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SOCY 122 (65)
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From Descartes to Durkheim: Towards a Science of Society

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Department
Sociology
Course
SOCY 122
Professor
Rob Beamish
Semester
Fall

Description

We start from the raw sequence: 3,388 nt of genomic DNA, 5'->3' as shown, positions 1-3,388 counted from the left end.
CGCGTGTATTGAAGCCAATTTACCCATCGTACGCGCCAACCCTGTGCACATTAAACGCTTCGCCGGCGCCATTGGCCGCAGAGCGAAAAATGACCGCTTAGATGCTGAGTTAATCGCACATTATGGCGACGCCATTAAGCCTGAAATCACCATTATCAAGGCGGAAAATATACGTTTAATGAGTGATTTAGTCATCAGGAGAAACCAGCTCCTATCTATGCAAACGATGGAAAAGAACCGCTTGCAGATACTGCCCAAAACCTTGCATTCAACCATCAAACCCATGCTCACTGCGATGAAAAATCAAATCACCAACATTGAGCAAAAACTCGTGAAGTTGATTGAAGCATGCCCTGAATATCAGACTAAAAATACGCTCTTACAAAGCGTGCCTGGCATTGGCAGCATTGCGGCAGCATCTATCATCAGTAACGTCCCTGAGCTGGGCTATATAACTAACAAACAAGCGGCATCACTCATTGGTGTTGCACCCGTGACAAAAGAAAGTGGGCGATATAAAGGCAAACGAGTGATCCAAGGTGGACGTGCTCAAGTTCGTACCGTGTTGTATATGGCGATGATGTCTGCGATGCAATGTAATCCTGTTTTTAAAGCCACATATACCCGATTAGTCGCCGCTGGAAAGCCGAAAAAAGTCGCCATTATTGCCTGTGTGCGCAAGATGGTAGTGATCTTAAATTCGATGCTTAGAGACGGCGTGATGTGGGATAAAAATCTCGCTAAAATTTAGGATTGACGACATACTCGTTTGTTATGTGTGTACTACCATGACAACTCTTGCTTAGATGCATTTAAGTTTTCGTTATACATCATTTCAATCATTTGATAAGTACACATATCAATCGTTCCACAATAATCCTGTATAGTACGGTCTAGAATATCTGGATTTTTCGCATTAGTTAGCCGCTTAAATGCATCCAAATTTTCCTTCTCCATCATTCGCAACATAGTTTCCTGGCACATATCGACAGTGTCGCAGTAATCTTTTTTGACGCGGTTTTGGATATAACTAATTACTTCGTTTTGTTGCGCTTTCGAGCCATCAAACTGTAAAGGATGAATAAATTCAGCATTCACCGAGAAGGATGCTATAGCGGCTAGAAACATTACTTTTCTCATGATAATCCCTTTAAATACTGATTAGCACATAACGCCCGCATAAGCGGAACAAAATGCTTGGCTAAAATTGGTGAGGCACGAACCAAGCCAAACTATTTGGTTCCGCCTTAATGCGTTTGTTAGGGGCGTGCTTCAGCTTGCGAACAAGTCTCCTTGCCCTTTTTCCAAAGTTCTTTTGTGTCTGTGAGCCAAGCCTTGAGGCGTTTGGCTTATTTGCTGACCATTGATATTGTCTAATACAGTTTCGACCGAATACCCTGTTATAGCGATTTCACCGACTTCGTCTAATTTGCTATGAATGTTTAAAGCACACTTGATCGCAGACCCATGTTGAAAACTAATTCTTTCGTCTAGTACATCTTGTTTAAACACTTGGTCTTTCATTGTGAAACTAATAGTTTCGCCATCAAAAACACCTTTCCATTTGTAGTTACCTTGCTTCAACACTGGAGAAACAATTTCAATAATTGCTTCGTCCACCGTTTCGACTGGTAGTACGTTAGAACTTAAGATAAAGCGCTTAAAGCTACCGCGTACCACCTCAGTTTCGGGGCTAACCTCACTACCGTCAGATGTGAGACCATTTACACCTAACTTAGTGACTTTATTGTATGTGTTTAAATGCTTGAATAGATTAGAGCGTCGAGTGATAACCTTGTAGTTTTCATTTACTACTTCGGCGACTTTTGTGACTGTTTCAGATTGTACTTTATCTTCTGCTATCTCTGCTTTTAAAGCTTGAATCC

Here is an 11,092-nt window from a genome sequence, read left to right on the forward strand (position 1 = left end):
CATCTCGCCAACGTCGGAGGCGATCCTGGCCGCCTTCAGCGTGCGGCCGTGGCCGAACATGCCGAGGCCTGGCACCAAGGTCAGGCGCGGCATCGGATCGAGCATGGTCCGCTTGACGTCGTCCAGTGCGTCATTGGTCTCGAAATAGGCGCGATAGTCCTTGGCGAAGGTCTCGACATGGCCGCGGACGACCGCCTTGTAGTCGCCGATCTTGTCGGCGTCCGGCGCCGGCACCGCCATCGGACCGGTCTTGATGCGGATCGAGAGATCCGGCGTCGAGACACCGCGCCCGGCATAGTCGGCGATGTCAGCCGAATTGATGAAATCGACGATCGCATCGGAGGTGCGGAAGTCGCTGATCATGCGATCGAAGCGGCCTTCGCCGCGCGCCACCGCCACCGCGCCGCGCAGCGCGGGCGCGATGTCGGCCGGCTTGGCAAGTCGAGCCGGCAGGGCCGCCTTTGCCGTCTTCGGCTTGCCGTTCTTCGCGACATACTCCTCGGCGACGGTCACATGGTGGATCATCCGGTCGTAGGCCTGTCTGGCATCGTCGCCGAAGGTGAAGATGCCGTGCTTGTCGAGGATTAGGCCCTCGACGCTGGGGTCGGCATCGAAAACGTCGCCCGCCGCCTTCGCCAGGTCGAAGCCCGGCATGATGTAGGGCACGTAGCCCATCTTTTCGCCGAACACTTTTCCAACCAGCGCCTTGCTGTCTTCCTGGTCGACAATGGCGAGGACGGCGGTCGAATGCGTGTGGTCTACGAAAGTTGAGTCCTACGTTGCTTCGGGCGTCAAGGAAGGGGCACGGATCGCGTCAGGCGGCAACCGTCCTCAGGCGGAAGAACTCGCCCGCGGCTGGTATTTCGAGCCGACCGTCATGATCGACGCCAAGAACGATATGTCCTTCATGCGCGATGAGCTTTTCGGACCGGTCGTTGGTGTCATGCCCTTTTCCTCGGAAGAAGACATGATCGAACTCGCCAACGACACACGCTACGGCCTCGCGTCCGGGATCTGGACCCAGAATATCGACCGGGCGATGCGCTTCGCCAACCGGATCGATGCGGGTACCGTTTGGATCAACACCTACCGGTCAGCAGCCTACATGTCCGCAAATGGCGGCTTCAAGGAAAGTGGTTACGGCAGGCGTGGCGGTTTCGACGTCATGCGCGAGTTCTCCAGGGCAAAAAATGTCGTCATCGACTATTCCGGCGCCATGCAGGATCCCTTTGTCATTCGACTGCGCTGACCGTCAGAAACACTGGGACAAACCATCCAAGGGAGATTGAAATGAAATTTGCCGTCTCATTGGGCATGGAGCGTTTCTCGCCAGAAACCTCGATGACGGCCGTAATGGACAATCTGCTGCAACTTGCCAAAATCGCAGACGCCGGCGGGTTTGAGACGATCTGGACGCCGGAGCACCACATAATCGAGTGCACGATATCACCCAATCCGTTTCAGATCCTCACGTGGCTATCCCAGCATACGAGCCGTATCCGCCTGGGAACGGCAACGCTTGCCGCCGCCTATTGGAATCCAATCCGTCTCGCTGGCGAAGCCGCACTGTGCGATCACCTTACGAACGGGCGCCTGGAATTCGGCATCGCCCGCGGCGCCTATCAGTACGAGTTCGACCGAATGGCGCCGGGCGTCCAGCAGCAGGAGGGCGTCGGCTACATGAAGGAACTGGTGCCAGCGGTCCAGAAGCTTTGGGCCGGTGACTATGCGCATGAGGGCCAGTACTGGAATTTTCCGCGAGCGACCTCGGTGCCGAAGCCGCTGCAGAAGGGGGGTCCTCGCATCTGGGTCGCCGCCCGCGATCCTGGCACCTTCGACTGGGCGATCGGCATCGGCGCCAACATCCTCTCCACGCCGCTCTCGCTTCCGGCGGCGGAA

Auguste Comte -outlined how the moral, intellectual, and social landscape of Europe should be changed -Believed that human societies and the knowledge that structured them progressed through three stages-theological -metaphysical -positivist -development of knowledge proceeded along the hierarchy of complexity-from astronomy and physics, the least complex, to chemistry and physiology, ultimately reaching social physics (social science) -Positivism- systematic, observationally based knowledge -Sociology-the highest, most encompassing and complex form of knowledge -focuses human association on more than mathematical terms -change through scientifically informed, ordered progress -Advocate for the unity of the sciences- the uses of the scientific method in the study of both natural and social phenomena Positivism -reason needs foundations to structure its development -Three moments in a Hegelian dialectic-Auguste Comte: thesis -Ernst Mach: antithesis -Vienna Circle: synthesis -fundamentally ambiguous:-implies that it’s in everyone’s interest to pursue their ends by scientific means, but on the other hand, science can unify the polity by authoritatively resolving, containing or circumventing social conflict Empiricism -Aristotle, David Hume, and John Locke -knowledge should be based experience -foster modern science and the Industrial Revolution Rationalists-knowledge gained though intellect and intuition -Rene Descartes Observer Effect- people who are aware they are under scientific observation may change their behaviours to conform to the researcher’s expectations, and social pressures cannot be measured directly Max Weber- argued that the Protestant belief system provided a strong foundation for the growth of capitalism Emile Durkheim-helped found the scientific approach to study society -sociology depended on the observation and measurement of the effects of social forces on people through measurable phenomena -the hermeneutic approach to sociology provides an alternative approach toward understanding the effects of society on human behaviour, by using methods such as interview, textual analysis, and self-observation -roughly corresponds to the modern quantitative and qualitative approaches to sociology Deductive or Theory-Driven Approach- argues that studies should focus on testing existing social theories Inductive or Data-Driven Approach- argues that researchers should approach social phenomena with few preconceived notions and then allow their theories and research questions to evolve over the course of their research Scientific Knowledge, Sociology of -sociology of scientific knowledge (SSK) emerged from sociological, historical, and philosophical reflections upon the direction, content, and truth statues of scientific knowledge -rationality should systematically be investigated and explained in terms of its social origin Strong Program- the systematic investigation should be causal, impartial, symmetrical, and reflexive -Originated from the critique against Robert Mertons’ sociological work and the post-Kuhnian problematic- relationship between the sociology of science and the sociology of knowledge Ethnographic Approach-empirical access to the everyday life worldly experiences and negotiations at the ‘lab bench’ gives a dimension of insight into the very reality of social life inside technoscience -study of what Bruno Latour and Steeve Woolgar would call Laboratory Life -inspired by the Nietzschean and Wittgensteinian philosophes of language and meaning -enthomethdological researchers Actor-Network Theory or Sociology of Translation -the ‘hardness’ of scientific facts simply relies on changing networks of heterogeneous actors or actants and their ongoing interactions -related to Laboratory Studies -Bruno Latour, Michel Callon, John Law, and Madeline Akrich Scientific Revolution -new way of studying the natural, physical world became accepted by a small community of scholars -Cohen stresses the stages involved from initial creative to dissemination and then acceptance -uses Kuhn’s theory of an oscillation between ‘normal science’ and ‘paradignatic revolutions’ -paradigatic revolution involved Descartes, Galileo, Copernicus, Kepler, and von Helmont -Newton’s laws of gravitational attraction, motion, and force led to British Newtonianism -botany and zoology became more systematic with the use of binomial nomenclature, although Linnaeus’ theories of nature and society was flawed -Boolean and Fregan mathematical and symbolic logic and non-Eucildean geometry revolutionized science -Comte argued that scientific thinking moves only gradually throughout everything -Wissenchaft- encompasses all sciences -leaps beyond Aristotelianism and rationalism -distinction between true science and proto-science or pseudo-science -importance of nuances of general theoretical assumptions covering ontology and epistemology -Francis Bacon’s New ‘Organon’- simple inductive reasoning was rejected Division of Labour Durkheim-structural functionalists -occupational structure- new form of social solidarity- organic solidarity- that integrates the members of industrial societies in contrast to the mechanical solidarity of traditional societies -globalization is the consequence of technological change Marx-conflict theory -double division of labour- the technical division of labour in the enterprise that broke down the production process into a sequence of tasks, and the social division of labour among enterprises, industries, and social classes that was meditated thorough commodity exchanges in market relations -saw contradictions and class exploitation and domination in the social division of labour-> increased by globalization, neocolonialism and colonization Henri Lefebvre-extended Marx -production of relations in the social division of labour consumption and the reproduction of the relations of production but incorporating cultural processes as well as relations of demotion and subordination -capitalism undergone mutation- working class failed to become a revolutionary agent, the technocrats brought stability and cohesion to a society that lacked deployment of bureaucratic forms of organization and the ideology of technological modernism -production rights should be extensions of citizenship rights -New ‘state mode of production’- state plays a critical role in promoting economic growth and reproducing the relations of production Collective Consciousness -Emile Durkheim: -establishes sociology as its own discipline -to understand and demonstrate the dependence of human beings upon their societies -the crucial role that the social plays in human behaviour, the common beliefs and sentiments common in an average society -Mechanical Society- a traditional, simpler society composed of economically self-sustained members who, living in close proximity, are more alike than different -Organic Society- difference in division of labour and occupational specialization led to individuality Solidarity, Mechanical and Organic -Emile Durkheim -state of unity that exists when people are integrated by strong social ties and shared beliefs and are regulated by well-developed guidelines for actions -happens at different rates and different times -Mechanical and Organic Societies: -way where individuals are connected to each other and identify with groups and societies in which they live -types of social organizations -distinctions between them identifies: • Extent (degree of complexity) of the division of labour- level of differentiation of an activity into distinct functions or roles • Extent of the collective consciousness- number of values, beliefs, norms, emotions, and ways of acting that are shared within a group or society, and the intensity with which members share and experience these practices -division of labour becomes more complex, then the collective conscience changes From Descartes to Durkheim: Towards a Science of Society Emile Durkheim -founder of sociology as an empirical discipline -believed that society had to change to become more stable and gain greater social justice -state needed to be restructured to ensure greater justice, but it would not occur at the expense of individual freedom -socialism -methodology Talcott Parson-emphasizes the holistic, functionalist, organic, and positivist dimension of Durkheim’s work at the expense of the more historically and empirically based accounts of the dynamic tensions in social life -critiques with Durkheim the utilitarian theory and individualist accounts of social perspective -Descartes, Montesquieu, Rousseau, Saint-Simon, and Comte influenced Durkheim -criticized the materialist reductionism of the orthodox Marxists- the social whole cannot be reduced to the instrumental rationality of economic man, nor is the superstructure simple a direct, automatic reflection of the economic infrastructure -emphasis on the role of ideas and of the collective consciousness more than the orthodox of Marxist -rejected the ahistorical and metaphysically based arguments of the idealist holists, such as Hegel’s absolute reason, or of those proposing a universal moral imperative, such as Kant’s categorical imperative -One must start with the complex moral rules that actually exist within a society and determine how those arose from particular so